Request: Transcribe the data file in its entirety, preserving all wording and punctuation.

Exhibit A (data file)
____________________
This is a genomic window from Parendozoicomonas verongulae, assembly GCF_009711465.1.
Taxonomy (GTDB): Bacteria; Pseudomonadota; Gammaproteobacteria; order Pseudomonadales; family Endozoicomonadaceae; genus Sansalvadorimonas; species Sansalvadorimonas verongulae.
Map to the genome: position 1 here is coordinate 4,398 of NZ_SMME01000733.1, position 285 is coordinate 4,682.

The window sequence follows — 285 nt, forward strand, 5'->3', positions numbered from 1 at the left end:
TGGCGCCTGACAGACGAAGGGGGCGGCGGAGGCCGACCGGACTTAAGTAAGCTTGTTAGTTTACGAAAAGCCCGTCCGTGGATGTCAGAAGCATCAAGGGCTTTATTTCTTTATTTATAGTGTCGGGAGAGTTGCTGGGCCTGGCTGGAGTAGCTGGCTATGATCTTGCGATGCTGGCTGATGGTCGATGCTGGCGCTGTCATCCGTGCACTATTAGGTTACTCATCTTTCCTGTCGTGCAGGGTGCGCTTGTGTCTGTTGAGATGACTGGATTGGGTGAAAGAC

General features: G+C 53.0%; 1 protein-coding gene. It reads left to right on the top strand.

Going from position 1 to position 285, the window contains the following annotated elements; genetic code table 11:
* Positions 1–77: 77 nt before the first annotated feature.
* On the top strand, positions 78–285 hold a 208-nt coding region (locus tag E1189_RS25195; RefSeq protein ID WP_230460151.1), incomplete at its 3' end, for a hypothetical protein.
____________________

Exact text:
This is a genomic window from Parendozoicomonas verongulae, assembly GCF_009711465.1.
Taxonomy (GTDB): Bacteria; Pseudomonadota; Gammaproteobacteria; order Pseudomonadales; family Endozoicomonadaceae; genus Sansalvadorimonas; species Sansalvadorimonas verongulae.
Map to the genome: position 1 here is coordinate 4,398 of NZ_SMME01000733.1, position 285 is coordinate 4,682.

The window sequence follows — 285 nt, forward strand, 5'->3', positions numbered from 1 at the left end:
TGGCGCCTGACAGACGAAGGGGGCGGCGGAGGCCGACCGGACTTAAGTAAGCTTGTTAGTTTACGAAAAGCCCGTCCGTGGATGTCAGAAGCATCAAGGGCTTTATTTCTTTATTTATAGTGTCGGGAGAGTTGCTGGGCCTGGCTGGAGTAGCTGGCTATGATCTTGCGATGCTGGCTGATGGTCGATGCTGGCGCTGTCATCCGTGCACTATTAGGTTACTCATCTTTCCTGTCGTGCAGGGTGCGCTTGTGTCTGTTGAGATGACTGGATTGGGTGAAAGAC

General features: G+C 53.0%; 1 protein-coding gene. It reads left to right on the top strand.

Going from position 1 to position 285, the window contains the following annotated elements; genetic code table 11:
* Positions 1–77: 77 nt before the first annotated feature.
* On the top strand, positions 78–285 hold a 208-nt coding region (locus tag E1189_RS25195; RefSeq protein ID WP_230460151.1), incomplete at its 3' end, for a hypothetical protein.